Kindle World can be positive for many writers because Amazon deals with many details. For example, they set the prices. There are a lot of things writers don’t have to deal with.
The split is 65/35% for the creators of the world and the authors of the books.
Ann said that when she started, she didn’t understand everything involving self publishing and didn’t even know what was a ‘good’ tally of sales day to day. She was concerned that she only had 100!
Ann wrote four books in Hugh Howey’s WOOL world before writing fiction set in her own worlds.
Ann made sure that she kept her own worlds open for people who wanted to write within her world. After her positive experience with Hugh Howey, she wanted to give opportunities to other writers.
There will always be scammers in Kindle Unlimited because they can move faster than Amazon.
One method that scammers do is to put together a large number (sometimes 3,000) pages of unreadable material. They hire people to ‘click farm’ and the hired clickers open the book and skip from the first page to the last page. The authors get paid as though someone had read 3,000 pages.
It’s so refined and organized that the collectives of scammers sometimes ‘take turns’ for who gets their bogus books “read” by the collective that week.
The books don’t stick around for long. The scammers will remove the copies that were up after they have been click farmed and then they will re-release them under another title.
To ensure that their ‘books’ were not well reviewed by Amazon, the scammers were careful about what days and times they submitted their projects that reduced the chances of being caught by Amazon reviewers. As long as they take down the book before Amazon notices it, then they can collect the money made through click farming.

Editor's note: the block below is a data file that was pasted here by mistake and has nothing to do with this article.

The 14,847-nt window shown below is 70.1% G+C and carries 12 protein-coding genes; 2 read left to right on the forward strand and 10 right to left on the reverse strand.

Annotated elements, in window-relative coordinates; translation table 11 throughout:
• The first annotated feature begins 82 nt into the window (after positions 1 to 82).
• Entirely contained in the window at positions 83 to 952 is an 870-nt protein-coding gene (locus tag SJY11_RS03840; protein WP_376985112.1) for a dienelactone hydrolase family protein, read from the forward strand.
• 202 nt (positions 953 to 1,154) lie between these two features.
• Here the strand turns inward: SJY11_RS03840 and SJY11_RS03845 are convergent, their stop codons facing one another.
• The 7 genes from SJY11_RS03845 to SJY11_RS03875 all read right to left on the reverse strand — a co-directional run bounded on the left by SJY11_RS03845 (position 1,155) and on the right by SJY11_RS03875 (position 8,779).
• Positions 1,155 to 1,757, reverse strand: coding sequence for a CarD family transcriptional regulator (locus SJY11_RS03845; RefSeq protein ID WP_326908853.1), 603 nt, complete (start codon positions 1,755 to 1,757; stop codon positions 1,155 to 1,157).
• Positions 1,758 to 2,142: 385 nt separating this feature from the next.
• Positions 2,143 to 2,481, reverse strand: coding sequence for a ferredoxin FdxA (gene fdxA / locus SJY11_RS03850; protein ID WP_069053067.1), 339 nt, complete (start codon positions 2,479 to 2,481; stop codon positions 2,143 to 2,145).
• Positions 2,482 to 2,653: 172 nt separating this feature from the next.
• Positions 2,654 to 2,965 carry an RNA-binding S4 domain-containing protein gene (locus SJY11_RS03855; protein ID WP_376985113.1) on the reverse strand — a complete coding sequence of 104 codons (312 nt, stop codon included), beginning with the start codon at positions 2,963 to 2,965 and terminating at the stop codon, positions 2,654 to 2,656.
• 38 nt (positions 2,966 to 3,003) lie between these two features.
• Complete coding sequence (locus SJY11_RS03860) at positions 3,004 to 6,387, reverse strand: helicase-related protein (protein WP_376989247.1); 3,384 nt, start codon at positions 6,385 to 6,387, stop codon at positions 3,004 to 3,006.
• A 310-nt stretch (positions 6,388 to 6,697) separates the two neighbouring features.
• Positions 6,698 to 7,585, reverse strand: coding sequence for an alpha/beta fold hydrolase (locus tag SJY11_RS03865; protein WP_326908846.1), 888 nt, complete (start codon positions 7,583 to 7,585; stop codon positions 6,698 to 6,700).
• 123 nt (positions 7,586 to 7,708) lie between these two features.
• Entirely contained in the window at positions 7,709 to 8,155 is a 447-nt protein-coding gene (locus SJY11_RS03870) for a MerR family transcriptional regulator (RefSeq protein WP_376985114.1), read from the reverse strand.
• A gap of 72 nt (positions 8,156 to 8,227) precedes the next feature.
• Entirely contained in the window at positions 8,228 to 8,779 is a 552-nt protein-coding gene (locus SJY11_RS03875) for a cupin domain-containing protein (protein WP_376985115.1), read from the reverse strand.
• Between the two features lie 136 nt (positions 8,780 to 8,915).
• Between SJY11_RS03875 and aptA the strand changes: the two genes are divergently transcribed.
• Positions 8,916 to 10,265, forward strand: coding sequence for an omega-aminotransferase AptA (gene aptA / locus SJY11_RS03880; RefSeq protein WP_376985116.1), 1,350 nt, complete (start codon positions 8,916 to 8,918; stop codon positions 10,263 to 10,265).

It seems that Amazon has begun cracking down on the scammers. There are fewer scamming books then there were before.
There are other forms of scamming for Kindle Unlimited that will be more difficult to catch with an algorithm, so Amazon has a lot of work ahead of them.
To reduce the chances of Amazon thinking you’re a scammer, be careful about the number of times you include specific stories into box sets. It can appear that you are trying to scam by spreading out the story that many times. But things like bonus chapters of the next book are completely fine—It’s more of the over saturation that can get you watched.
Ann says that if she were in charge of the situation at Amazon, she would put a system together where new authors would have their books looked at by a human, and perhaps the next three books and/or any books within a 90 day period. She thinks that they should still allow authors who are in the system to publish to keep new content coming in.
Can you report scammer books? Yes. You can scroll down to the bottom of the book page and report books as scam books. Unfortunately it hasn’t proved to be as effective as we could wish it was.
Honest authors should leave links to mailing lists, etc. and limit your clicks within the book. This will reduce the potential red flags. Anything that is in the legitimate table of contents can stay.
Ann says her major marketing tool is to ‘beg BookBub.’ Besides that she admits that she doesn’t really know how to market and needs more tutelage.
We also discussed whether being anthologies help and how hot of a genre dystopian fiction is right now.